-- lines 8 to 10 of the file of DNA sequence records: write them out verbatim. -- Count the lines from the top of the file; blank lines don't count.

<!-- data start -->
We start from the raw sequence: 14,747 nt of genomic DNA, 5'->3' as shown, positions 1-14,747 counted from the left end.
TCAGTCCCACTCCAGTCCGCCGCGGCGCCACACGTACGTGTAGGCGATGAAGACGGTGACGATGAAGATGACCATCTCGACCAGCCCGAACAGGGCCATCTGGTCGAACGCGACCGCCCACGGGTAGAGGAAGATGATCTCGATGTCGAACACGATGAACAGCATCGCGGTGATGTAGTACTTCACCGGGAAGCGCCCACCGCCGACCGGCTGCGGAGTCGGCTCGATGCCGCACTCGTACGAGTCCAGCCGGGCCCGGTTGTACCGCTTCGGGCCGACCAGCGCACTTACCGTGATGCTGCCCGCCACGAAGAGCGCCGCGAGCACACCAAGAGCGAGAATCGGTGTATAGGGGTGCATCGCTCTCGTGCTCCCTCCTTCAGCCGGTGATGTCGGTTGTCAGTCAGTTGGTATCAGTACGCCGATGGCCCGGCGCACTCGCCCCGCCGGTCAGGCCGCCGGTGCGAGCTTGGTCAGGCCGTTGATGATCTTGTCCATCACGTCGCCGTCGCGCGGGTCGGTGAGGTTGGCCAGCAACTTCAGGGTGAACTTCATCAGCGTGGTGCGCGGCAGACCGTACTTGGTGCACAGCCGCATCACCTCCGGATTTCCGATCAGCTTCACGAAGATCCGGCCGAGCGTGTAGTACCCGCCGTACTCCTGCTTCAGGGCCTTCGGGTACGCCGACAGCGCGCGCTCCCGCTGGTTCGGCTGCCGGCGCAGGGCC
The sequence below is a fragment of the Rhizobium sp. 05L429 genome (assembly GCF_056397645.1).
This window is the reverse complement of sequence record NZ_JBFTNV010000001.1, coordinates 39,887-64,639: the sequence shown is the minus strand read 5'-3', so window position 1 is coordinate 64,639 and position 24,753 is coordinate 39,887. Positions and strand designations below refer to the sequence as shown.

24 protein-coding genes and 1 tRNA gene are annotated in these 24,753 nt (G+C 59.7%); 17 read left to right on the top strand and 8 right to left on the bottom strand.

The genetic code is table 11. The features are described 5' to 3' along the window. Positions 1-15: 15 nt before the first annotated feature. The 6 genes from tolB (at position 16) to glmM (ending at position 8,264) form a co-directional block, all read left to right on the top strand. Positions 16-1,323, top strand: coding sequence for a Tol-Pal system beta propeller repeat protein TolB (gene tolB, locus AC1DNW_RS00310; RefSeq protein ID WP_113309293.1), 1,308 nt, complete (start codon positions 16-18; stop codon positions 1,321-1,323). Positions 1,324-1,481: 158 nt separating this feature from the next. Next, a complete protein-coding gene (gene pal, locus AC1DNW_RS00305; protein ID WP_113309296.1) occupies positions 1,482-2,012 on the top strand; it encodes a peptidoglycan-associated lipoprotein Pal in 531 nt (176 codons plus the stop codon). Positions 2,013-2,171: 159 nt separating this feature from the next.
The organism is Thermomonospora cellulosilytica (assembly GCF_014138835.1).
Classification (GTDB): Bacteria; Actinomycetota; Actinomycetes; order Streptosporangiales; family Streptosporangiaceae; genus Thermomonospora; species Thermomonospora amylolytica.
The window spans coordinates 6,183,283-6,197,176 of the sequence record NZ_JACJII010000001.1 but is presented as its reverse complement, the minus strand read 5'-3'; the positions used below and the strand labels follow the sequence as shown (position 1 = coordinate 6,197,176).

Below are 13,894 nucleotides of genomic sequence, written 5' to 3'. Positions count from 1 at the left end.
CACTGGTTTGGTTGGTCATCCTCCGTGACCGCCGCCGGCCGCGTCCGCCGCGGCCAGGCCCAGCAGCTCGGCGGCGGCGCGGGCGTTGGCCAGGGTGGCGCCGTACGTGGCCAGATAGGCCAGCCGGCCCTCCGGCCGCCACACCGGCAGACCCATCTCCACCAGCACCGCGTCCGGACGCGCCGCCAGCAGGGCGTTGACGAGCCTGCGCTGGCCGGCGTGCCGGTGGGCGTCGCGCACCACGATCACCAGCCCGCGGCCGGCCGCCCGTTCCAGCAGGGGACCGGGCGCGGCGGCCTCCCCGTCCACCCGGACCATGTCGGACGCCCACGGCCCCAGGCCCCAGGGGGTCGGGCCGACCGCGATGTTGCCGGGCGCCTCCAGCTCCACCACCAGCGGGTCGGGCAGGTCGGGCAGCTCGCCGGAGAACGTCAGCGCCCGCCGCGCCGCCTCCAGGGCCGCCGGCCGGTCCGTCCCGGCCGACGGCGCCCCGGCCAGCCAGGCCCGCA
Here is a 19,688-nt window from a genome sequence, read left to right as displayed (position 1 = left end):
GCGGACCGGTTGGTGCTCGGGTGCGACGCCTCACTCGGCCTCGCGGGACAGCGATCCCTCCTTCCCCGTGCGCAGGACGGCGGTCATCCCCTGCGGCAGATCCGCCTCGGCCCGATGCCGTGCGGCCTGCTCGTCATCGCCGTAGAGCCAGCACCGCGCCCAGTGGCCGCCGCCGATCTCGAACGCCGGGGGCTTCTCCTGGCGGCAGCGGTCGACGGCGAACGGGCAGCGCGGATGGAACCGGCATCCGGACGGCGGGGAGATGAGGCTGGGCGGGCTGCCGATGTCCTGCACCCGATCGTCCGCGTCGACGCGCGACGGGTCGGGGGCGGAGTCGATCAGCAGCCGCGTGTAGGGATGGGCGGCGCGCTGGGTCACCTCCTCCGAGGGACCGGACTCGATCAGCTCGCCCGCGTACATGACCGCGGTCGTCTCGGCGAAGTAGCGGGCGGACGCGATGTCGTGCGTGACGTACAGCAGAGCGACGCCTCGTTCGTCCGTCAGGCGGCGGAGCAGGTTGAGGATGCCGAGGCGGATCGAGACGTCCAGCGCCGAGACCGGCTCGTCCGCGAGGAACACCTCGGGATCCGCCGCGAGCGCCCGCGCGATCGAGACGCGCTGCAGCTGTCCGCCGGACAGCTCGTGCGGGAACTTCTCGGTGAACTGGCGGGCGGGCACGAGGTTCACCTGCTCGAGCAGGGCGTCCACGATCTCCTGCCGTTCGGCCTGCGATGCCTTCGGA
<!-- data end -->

Classification (GTDB): Bacteria; Actinomycetota; Actinomycetes; order Streptosporangiales; family Streptosporangiaceae; genus Thermomonospora; species Thermomonospora amylolytica.
The window spans coordinates 6,183,283-6,197,176 of the sequence record NZ_JACJII010000001.1 but is presented as its reverse complement, the minus strand read 5'-3'; the positions used below and the strand labels follow the sequence as shown (position 1 = coordinate 6,197,176).

Below are 13,894 nucleotides of genomic sequence, written 5' to 3'. Positions count from 1 at the left end.